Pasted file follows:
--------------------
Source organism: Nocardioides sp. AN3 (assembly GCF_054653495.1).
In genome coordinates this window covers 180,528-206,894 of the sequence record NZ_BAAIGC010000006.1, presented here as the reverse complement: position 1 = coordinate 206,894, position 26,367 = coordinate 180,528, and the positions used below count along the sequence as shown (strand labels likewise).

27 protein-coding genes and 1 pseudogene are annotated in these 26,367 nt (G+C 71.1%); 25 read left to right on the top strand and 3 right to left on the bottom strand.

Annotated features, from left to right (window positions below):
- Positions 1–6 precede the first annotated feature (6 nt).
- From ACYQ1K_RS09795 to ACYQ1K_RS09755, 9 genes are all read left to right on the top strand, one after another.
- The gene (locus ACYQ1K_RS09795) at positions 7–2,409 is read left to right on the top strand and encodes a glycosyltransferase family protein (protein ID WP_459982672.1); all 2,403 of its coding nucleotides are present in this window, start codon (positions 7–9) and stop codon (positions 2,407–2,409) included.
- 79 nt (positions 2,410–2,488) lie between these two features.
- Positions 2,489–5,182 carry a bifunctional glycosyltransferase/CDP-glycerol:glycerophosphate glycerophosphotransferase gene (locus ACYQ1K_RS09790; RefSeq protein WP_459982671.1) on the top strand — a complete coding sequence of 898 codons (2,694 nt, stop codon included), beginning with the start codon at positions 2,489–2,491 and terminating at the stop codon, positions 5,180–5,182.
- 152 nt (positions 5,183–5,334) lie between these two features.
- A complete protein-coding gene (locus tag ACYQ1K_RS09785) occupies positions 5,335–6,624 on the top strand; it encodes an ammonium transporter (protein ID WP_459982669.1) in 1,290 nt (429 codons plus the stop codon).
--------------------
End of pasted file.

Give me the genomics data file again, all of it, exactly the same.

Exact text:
Source organism: Nocardioides sp. AN3 (assembly GCF_054653495.1).
In genome coordinates this window covers 180,528-206,894 of the sequence record NZ_BAAIGC010000006.1, presented here as the reverse complement: position 1 = coordinate 206,894, position 26,367 = coordinate 180,528, and the positions used below count along the sequence as shown (strand labels likewise).

27 protein-coding genes and 1 pseudogene are annotated in these 26,367 nt (G+C 71.1%); 25 read left to right on the top strand and 3 right to left on the bottom strand.

Annotated features, from left to right (window positions below):
- Positions 1–6 precede the first annotated feature (6 nt).
- From ACYQ1K_RS09795 to ACYQ1K_RS09755, 9 genes are all read left to right on the top strand, one after another.
- The gene (locus ACYQ1K_RS09795) at positions 7–2,409 is read left to right on the top strand and encodes a glycosyltransferase family protein (protein ID WP_459982672.1); all 2,403 of its coding nucleotides are present in this window, start codon (positions 7–9) and stop codon (positions 2,407–2,409) included.
- 79 nt (positions 2,410–2,488) lie between these two features.
- Positions 2,489–5,182 carry a bifunctional glycosyltransferase/CDP-glycerol:glycerophosphate glycerophosphotransferase gene (locus ACYQ1K_RS09790; RefSeq protein WP_459982671.1) on the top strand — a complete coding sequence of 898 codons (2,694 nt, stop codon included), beginning with the start codon at positions 2,489–2,491 and terminating at the stop codon, positions 5,180–5,182.
- 152 nt (positions 5,183–5,334) lie between these two features.
- A complete protein-coding gene (locus tag ACYQ1K_RS09785) occupies positions 5,335–6,624 on the top strand; it encodes an ammonium transporter (protein ID WP_459982669.1) in 1,290 nt (429 codons plus the stop codon).